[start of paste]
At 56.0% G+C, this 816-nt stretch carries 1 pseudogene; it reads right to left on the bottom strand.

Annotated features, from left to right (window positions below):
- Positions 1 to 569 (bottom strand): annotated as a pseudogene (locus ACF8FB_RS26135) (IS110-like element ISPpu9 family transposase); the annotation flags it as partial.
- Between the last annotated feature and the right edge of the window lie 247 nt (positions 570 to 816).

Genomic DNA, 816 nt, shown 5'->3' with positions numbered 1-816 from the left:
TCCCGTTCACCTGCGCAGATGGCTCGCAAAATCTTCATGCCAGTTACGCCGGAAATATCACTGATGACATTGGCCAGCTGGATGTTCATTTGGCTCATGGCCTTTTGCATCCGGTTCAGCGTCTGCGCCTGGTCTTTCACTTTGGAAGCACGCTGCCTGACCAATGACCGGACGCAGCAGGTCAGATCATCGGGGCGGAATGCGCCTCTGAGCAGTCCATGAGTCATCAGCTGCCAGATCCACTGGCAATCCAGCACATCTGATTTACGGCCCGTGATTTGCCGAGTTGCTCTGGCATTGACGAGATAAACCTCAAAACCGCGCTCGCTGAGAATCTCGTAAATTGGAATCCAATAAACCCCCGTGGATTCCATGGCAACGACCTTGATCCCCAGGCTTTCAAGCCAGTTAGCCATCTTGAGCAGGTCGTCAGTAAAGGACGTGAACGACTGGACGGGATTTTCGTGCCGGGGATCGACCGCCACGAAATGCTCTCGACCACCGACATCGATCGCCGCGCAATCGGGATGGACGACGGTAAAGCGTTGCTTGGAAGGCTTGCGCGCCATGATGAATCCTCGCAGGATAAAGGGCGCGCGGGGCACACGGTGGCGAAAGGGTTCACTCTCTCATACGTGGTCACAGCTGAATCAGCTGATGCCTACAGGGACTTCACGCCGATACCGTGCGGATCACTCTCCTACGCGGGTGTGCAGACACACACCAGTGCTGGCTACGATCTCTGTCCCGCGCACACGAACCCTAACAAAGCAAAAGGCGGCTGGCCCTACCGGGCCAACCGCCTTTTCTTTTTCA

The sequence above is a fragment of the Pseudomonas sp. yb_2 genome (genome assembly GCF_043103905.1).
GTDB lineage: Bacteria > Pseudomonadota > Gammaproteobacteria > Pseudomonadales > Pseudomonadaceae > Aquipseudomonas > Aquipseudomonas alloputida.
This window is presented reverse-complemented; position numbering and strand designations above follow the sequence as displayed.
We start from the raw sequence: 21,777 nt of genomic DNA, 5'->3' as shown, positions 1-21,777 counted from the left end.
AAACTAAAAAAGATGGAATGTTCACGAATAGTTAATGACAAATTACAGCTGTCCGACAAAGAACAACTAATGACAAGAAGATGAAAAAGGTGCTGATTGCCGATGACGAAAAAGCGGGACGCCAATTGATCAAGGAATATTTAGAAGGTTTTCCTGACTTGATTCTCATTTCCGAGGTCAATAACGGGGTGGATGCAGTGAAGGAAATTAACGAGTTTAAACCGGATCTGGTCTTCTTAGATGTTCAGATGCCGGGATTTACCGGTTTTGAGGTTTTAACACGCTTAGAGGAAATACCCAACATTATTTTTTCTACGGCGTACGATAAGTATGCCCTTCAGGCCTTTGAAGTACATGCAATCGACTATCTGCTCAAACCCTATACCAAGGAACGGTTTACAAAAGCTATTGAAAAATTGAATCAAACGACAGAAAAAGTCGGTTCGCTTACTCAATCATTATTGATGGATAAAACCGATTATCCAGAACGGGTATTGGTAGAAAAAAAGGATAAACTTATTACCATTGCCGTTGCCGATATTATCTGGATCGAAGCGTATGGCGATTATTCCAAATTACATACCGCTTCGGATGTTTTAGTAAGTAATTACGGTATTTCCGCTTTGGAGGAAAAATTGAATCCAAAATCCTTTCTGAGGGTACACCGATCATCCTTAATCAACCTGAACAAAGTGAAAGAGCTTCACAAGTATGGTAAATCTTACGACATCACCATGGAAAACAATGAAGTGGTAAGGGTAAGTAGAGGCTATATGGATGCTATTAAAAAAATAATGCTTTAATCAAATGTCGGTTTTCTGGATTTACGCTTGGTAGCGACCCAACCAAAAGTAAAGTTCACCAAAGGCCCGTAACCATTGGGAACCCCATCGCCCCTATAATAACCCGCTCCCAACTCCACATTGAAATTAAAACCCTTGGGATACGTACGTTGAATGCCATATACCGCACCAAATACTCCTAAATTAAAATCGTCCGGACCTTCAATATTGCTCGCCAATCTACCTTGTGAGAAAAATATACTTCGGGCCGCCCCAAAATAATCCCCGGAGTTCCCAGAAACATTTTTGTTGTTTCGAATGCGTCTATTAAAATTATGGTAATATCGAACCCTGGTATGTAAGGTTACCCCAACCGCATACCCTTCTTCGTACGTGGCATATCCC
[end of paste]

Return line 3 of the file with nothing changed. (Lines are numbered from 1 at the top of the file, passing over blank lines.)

- Positions 1 to 569 (bottom strand): annotated as a pseudogene (locus ACF8FB_RS26135) (IS110-like element ISPpu9 family transposase); the annotation flags it as partial.